Ark Review of the Month
Over the second quarter of 2022, most asset classes experienced significant drop in prices, including most of the major global equity indices. The UK FTSE All-Share Index fell by 5.0%, the MSCI Europe ex-UK Index decreased by 10.0%, the MSCI Emerging Markets Index fell by 11.3% and the US S&P 500 Index fell by 16.1%.
Central banks continued to raise interest rates to combat inflation resulting in government bond prices dropping again. US Treasury prices fell by 3.8% in the second quarter, German Bund prices fell by 6.4% and UK Gilt prices decreased by 7.8%.
Government bonds yield as of 30 June:
UK Gilt 10 Year @2.24%
US Treasury 10 Year @3.01%
German Bund 10 Year @1.34%
The rising cost of living has further squeezed household spending budgets in the UK. A recent survey suggested that 60% of respondents reduced their spending on non-essential items in June. 3/4 of the respondents were concerned about the rising cost of living. The slowdown in consumer spending growth will also reduce the GDP growth. In May, retail sales in the UK fell by 0.5% compared to the previous month.
In early June, the Organisation for Economic Co-operation and Development (OECD) released its latest economic forecasts for the UK. The OECD now expects the UK economy to grow by 0.1% over the two years period from 2022 to 2023. This number is much lower than its previous forecast of 3.8% released in December 2021.
The good news is the UK's unemployment rate remains low at 3.8%, with a large number of job vacancies, which should support overall household income levels across the economy. Most households have accumulated above-normal savings over the last two years. The Office for National Statistics estimates that the total amount may exceed £140 billion and will be able to support the financial viability of most households during the inflation.
The Bank of England voted on 16 June to raise the base rate from 1% to 1.25%. However, the move left some investors disappointed. People have been expecting a sharper rise as the US federal funds rate just increased by 0.75% on the day before. Three of the nine members of the Monetary Policy Committee responsible for setting monetary policies voted in favour of a 50 basis point rise while the majority felt that a 25 basis point rise was more appropriate. As a result, sterling fell by 0.3% against the dollar and 0.5% against the euro in one day.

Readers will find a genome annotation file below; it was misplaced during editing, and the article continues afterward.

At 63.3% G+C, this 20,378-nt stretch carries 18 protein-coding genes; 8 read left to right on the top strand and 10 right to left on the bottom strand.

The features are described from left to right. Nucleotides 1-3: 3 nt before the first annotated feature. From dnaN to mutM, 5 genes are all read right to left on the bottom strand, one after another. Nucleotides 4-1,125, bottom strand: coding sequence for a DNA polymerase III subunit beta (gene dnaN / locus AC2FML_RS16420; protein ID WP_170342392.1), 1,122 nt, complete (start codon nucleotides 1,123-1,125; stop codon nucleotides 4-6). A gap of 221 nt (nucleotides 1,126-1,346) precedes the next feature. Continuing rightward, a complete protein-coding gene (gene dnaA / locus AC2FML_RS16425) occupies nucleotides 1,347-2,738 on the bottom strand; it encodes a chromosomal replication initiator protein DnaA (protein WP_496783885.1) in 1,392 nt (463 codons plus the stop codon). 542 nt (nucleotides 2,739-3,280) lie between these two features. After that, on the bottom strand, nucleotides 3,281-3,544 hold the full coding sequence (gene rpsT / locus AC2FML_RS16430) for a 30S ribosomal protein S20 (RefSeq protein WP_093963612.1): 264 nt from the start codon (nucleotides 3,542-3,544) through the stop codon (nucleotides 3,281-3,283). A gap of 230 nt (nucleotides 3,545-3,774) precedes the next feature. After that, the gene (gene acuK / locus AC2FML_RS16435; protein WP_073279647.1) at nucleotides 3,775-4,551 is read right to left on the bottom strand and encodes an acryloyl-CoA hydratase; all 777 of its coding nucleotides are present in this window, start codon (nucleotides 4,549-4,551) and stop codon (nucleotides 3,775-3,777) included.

In its announcement, the Bank of England mentioned that recent economic growth was below expectations as consumer confidence fell further as business sentiment declined. Inflation may continue, with the Bank's projected October CPI raised from 10% to 11%. Asset Manager Schroders expects the BoE to increase the base rate by 25 basis points at each meeting until the number reaches 2.25% in February 2023. But this may still not deter the second round of inflationary pressures. Summer strikes have already started in the UK and the workers' most important demand was an increase in their salary to match the current high inflation rate. This may add additional risk to an already fragile supply chain and drive up prices further, triggering the second round of inflation.
If the BoE continues to increase interest rates at a pace slower than market expectations, we may see a further weakening of sterling against other major currencies. On the other hand, the dollar is likely to appreciate further due to its safe-haven status and the increased divergence in monetary policy between the Federal Reserve and European central banks. UK investors may wish to consider increasing the weighting of dollar assets in their portfolios to reduce the risk of assets depreciating in line with the currency.
As always, our Investor Relations team would be more than happy to help you with any queries.
The views expressed in this update are not intended as an offer or solicitation for the purchase or sale of any investment or financial instrument. The views reflect the views of Ark Investment Management at the date of this document and, whilst the opinions stated are honestly held, they are not guaranteed and should not be relied upon and may be subject to change without notice. Investments entail risks. Past performance is not necessarily a guide to future performance. There is no guarantee that you will recover the amount of your original investment. The information contained in this update does not constitute investment advice and should not be used as the basis of any investment decision. Any references to specific securities or indices are included for the purposes of illustration only and should not be construed as a recommendation to either buy or sell these securities or invest in a particular sector. If you are in any doubt, please speak to us or your financial adviser as appropriate.
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